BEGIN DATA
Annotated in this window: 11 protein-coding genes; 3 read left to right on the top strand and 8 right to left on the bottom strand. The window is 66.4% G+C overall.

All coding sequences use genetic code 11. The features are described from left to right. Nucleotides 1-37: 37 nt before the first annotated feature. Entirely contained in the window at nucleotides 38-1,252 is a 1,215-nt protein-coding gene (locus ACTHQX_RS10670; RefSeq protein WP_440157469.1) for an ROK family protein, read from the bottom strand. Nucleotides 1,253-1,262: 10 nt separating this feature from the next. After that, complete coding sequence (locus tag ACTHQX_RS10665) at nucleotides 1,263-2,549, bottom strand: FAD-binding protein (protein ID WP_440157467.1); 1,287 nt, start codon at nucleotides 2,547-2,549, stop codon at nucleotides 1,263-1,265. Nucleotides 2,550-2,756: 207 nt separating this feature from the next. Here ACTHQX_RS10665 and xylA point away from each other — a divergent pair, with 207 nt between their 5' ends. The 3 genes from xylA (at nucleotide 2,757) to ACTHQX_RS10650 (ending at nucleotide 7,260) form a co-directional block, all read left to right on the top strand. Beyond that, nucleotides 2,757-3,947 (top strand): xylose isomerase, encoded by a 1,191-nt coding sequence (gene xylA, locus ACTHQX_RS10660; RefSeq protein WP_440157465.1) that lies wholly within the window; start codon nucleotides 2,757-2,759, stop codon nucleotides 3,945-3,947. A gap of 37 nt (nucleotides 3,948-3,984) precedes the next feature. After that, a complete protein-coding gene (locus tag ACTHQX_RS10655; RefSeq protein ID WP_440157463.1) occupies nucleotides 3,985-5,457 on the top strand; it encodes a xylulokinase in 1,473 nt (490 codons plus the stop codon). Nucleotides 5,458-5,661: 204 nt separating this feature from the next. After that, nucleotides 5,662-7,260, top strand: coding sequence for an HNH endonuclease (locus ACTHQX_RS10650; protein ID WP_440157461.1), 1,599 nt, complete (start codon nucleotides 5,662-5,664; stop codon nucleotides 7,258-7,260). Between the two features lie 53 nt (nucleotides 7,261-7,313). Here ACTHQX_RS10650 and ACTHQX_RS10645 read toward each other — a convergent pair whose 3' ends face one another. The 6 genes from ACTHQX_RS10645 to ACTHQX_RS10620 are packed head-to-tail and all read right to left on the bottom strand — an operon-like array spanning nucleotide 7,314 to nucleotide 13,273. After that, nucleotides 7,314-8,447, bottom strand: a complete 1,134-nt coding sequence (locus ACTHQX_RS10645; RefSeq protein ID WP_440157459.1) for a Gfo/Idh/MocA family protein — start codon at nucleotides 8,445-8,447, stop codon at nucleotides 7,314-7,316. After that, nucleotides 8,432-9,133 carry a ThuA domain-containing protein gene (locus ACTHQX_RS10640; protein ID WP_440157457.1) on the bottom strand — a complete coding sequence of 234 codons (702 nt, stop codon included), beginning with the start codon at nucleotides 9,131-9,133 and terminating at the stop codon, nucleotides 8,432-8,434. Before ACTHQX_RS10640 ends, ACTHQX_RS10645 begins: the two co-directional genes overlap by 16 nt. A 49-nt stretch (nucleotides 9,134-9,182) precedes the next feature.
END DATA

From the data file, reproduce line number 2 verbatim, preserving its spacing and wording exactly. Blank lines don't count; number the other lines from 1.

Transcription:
All coding sequences use genetic code 11. The features are described from left to right. Nucleotides 1-37: 37 nt before the first annotated feature. Entirely contained in the window at nucleotides 38-1,252 is a 1,215-nt protein-coding gene (locus ACTHQX_RS10670; RefSeq protein WP_440157469.1) for an ROK family protein, read from the bottom strand. Nucleotides 1,253-1,262: 10 nt separating this feature from the next. After that, complete coding sequence (locus tag ACTHQX_RS10665) at nucleotides 1,263-2,549, bottom strand: FAD-binding protein (protein ID WP_440157467.1); 1,287 nt, start codon at nucleotides 2,547-2,549, stop codon at nucleotides 1,263-1,265. Nucleotides 2,550-2,756: 207 nt separating this feature from the next. Here ACTHQX_RS10665 and xylA point away from each other — a divergent pair, with 207 nt between their 5' ends. The 3 genes from xylA (at nucleotide 2,757) to ACTHQX_RS10650 (ending at nucleotide 7,260) form a co-directional block, all read left to right on the top strand. Beyond that, nucleotides 2,757-3,947 (top strand): xylose isomerase, encoded by a 1,191-nt coding sequence (gene xylA, locus ACTHQX_RS10660; RefSeq protein WP_440157465.1) that lies wholly within the window; start codon nucleotides 2,757-2,759, stop codon nucleotides 3,945-3,947. A gap of 37 nt (nucleotides 3,948-3,984) precedes the next feature. After that, a complete protein-coding gene (locus tag ACTHQX_RS10655; RefSeq protein ID WP_440157463.1) occupies nucleotides 3,985-5,457 on the top strand; it encodes a xylulokinase in 1,473 nt (490 codons plus the stop codon). Nucleotides 5,458-5,661: 204 nt separating this feature from the next. After that, nucleotides 5,662-7,260, top strand: coding sequence for an HNH endonuclease (locus ACTHQX_RS10650; protein ID WP_440157461.1), 1,599 nt, complete (start codon nucleotides 5,662-5,664; stop codon nucleotides 7,258-7,260). Between the two features lie 53 nt (nucleotides 7,261-7,313). Here ACTHQX_RS10650 and ACTHQX_RS10645 read toward each other — a convergent pair whose 3' ends face one another. The 6 genes from ACTHQX_RS10645 to ACTHQX_RS10620 are packed head-to-tail and all read right to left on the bottom strand — an operon-like array spanning nucleotide 7,314 to nucleotide 13,273. After that, nucleotides 7,314-8,447, bottom strand: a complete 1,134-nt coding sequence (locus ACTHQX_RS10645; RefSeq protein ID WP_440157459.1) for a Gfo/Idh/MocA family protein — start codon at nucleotides 8,445-8,447, stop codon at nucleotides 7,314-7,316. After that, nucleotides 8,432-9,133 carry a ThuA domain-containing protein gene (locus ACTHQX_RS10640; protein ID WP_440157457.1) on the bottom strand — a complete coding sequence of 234 codons (702 nt, stop codon included), beginning with the start codon at nucleotides 9,131-9,133 and terminating at the stop codon, nucleotides 8,432-8,434. Before ACTHQX_RS10640 ends, ACTHQX_RS10645 begins: the two co-directional genes overlap by 16 nt. A 49-nt stretch (nucleotides 9,134-9,182) precedes the next feature.